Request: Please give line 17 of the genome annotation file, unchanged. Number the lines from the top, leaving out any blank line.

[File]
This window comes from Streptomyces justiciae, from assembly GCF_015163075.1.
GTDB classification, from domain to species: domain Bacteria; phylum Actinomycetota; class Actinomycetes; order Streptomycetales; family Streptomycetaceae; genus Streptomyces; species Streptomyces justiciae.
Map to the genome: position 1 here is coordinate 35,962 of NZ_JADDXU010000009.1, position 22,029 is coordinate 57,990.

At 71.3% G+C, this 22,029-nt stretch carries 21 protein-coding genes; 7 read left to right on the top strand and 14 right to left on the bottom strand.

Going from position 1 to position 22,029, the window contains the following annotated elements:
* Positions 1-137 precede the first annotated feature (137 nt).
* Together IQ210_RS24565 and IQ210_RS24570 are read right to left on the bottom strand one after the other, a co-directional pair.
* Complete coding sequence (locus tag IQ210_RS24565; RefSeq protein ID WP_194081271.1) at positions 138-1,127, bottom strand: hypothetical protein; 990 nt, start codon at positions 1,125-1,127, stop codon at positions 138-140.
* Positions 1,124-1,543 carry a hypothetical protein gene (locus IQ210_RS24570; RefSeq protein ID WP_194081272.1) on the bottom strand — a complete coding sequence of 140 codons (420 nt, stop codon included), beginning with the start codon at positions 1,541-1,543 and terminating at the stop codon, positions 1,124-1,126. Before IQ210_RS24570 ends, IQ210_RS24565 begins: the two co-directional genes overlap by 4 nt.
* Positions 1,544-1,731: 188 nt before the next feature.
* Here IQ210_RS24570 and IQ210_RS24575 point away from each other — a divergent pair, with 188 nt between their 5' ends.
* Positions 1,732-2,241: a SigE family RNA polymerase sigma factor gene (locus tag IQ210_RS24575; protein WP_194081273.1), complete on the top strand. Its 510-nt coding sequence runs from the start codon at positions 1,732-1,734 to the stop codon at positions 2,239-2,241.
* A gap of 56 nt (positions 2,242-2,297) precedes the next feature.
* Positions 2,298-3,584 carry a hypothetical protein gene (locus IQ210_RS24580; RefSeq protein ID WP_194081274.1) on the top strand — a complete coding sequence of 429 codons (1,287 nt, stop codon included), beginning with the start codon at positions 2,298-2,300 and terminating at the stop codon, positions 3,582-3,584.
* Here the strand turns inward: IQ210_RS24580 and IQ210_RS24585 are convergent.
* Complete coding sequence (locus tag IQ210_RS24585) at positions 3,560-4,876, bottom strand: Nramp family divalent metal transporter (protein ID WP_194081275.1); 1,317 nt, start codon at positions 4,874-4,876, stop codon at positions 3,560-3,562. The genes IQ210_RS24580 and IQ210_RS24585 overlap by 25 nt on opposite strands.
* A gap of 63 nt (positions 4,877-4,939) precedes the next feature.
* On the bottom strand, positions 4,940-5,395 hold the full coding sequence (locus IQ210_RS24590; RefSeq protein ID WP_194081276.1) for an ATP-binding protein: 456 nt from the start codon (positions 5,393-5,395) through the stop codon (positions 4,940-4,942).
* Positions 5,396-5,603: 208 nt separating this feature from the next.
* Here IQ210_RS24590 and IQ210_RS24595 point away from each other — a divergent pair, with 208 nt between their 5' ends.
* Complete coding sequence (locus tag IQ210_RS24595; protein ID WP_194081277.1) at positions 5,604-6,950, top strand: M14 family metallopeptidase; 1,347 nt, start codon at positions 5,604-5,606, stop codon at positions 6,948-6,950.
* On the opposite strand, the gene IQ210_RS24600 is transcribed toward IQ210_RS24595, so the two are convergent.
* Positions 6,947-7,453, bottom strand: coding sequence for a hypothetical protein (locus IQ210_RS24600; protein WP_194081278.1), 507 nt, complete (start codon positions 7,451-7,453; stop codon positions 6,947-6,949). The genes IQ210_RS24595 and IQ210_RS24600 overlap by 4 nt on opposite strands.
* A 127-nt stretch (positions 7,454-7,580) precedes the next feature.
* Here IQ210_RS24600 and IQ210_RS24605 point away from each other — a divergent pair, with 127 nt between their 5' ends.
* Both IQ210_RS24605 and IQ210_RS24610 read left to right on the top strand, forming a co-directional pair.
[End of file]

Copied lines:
* A gap of 63 nt (positions 4,877-4,939) precedes the next feature.